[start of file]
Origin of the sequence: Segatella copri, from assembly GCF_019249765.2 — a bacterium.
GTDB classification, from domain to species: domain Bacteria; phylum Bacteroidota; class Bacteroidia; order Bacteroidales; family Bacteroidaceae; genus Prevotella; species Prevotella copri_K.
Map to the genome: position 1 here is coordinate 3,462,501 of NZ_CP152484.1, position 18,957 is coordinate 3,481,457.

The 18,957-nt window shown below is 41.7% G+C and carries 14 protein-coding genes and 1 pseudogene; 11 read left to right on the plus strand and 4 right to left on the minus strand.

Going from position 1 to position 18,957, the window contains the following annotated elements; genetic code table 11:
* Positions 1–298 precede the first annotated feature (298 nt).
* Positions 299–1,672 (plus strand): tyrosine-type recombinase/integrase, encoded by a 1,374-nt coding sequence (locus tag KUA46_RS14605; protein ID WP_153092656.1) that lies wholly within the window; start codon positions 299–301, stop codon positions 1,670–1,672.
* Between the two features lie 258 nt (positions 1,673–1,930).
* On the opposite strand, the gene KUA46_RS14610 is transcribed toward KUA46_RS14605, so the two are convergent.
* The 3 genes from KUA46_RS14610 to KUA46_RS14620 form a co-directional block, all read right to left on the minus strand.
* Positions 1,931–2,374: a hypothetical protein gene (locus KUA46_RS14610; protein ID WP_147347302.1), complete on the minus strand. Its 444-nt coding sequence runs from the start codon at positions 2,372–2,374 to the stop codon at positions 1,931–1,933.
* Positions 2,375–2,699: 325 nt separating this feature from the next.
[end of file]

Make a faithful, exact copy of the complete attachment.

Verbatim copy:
Origin of the sequence: Segatella copri, from assembly GCF_019249765.2 — a bacterium.
GTDB classification, from domain to species: domain Bacteria; phylum Bacteroidota; class Bacteroidia; order Bacteroidales; family Bacteroidaceae; genus Prevotella; species Prevotella copri_K.
Map to the genome: position 1 here is coordinate 3,462,501 of NZ_CP152484.1, position 18,957 is coordinate 3,481,457.

The 18,957-nt window shown below is 41.7% G+C and carries 14 protein-coding genes and 1 pseudogene; 11 read left to right on the plus strand and 4 right to left on the minus strand.

Going from position 1 to position 18,957, the window contains the following annotated elements; genetic code table 11:
* Positions 1–298 precede the first annotated feature (298 nt).
* Positions 299–1,672 (plus strand): tyrosine-type recombinase/integrase, encoded by a 1,374-nt coding sequence (locus tag KUA46_RS14605; protein ID WP_153092656.1) that lies wholly within the window; start codon positions 299–301, stop codon positions 1,670–1,672.
* Between the two features lie 258 nt (positions 1,673–1,930).
* On the opposite strand, the gene KUA46_RS14610 is transcribed toward KUA46_RS14605, so the two are convergent.
* The 3 genes from KUA46_RS14610 to KUA46_RS14620 form a co-directional block, all read right to left on the minus strand.
* Positions 1,931–2,374: a hypothetical protein gene (locus KUA46_RS14610; protein ID WP_147347302.1), complete on the minus strand. Its 444-nt coding sequence runs from the start codon at positions 2,372–2,374 to the stop codon at positions 1,931–1,933.
* Positions 2,375–2,699: 325 nt separating this feature from the next.